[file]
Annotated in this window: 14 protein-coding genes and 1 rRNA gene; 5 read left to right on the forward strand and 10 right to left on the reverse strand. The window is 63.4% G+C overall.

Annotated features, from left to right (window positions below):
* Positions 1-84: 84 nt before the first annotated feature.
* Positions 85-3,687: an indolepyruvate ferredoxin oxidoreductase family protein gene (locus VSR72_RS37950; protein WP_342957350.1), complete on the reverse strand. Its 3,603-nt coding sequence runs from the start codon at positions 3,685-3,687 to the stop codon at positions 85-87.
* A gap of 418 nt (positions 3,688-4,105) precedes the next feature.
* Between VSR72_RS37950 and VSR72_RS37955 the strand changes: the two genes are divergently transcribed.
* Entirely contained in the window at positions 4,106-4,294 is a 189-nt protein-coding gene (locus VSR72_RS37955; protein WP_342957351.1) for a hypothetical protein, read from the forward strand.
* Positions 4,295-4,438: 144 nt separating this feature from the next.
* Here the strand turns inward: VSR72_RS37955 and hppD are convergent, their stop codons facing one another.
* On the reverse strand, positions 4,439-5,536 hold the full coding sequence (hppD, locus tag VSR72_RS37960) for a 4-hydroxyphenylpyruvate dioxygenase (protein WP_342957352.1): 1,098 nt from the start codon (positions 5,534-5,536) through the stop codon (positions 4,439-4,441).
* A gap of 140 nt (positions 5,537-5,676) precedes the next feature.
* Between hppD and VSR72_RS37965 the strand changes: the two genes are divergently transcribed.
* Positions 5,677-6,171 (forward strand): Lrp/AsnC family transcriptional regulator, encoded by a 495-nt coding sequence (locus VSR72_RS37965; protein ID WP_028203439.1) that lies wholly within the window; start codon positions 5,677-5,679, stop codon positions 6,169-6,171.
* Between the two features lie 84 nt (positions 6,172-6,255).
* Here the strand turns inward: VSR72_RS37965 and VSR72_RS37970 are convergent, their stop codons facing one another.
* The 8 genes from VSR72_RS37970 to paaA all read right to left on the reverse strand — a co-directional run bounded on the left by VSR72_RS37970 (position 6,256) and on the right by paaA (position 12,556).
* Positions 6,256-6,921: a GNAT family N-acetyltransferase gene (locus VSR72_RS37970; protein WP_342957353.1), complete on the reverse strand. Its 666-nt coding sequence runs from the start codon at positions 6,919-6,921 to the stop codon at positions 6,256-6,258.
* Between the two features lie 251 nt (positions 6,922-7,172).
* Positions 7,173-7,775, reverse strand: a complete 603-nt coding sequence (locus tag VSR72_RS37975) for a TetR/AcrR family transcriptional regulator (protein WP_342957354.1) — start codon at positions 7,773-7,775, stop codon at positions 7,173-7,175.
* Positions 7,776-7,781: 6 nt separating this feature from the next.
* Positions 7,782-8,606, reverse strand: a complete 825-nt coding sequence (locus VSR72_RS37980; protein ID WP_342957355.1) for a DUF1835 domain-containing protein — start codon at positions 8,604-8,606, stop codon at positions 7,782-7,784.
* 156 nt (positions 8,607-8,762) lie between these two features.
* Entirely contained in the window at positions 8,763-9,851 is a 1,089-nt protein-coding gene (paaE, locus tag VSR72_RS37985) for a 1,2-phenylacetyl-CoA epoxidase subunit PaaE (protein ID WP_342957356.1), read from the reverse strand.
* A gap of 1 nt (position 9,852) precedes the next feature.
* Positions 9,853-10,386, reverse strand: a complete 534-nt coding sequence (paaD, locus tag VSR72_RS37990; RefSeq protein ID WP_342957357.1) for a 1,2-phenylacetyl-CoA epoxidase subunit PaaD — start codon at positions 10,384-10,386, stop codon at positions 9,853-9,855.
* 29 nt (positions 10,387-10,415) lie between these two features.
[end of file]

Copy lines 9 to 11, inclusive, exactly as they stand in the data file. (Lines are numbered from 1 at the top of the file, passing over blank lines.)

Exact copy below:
* Here the strand turns inward: VSR72_RS37955 and hppD are convergent, their stop codons facing one another.
* On the reverse strand, positions 4,439-5,536 hold the full coding sequence (hppD, locus tag VSR72_RS37960) for a 4-hydroxyphenylpyruvate dioxygenase (protein WP_342957352.1): 1,098 nt from the start codon (positions 5,534-5,536) through the stop codon (positions 4,439-4,441).
* A gap of 140 nt (positions 5,537-5,676) precedes the next feature.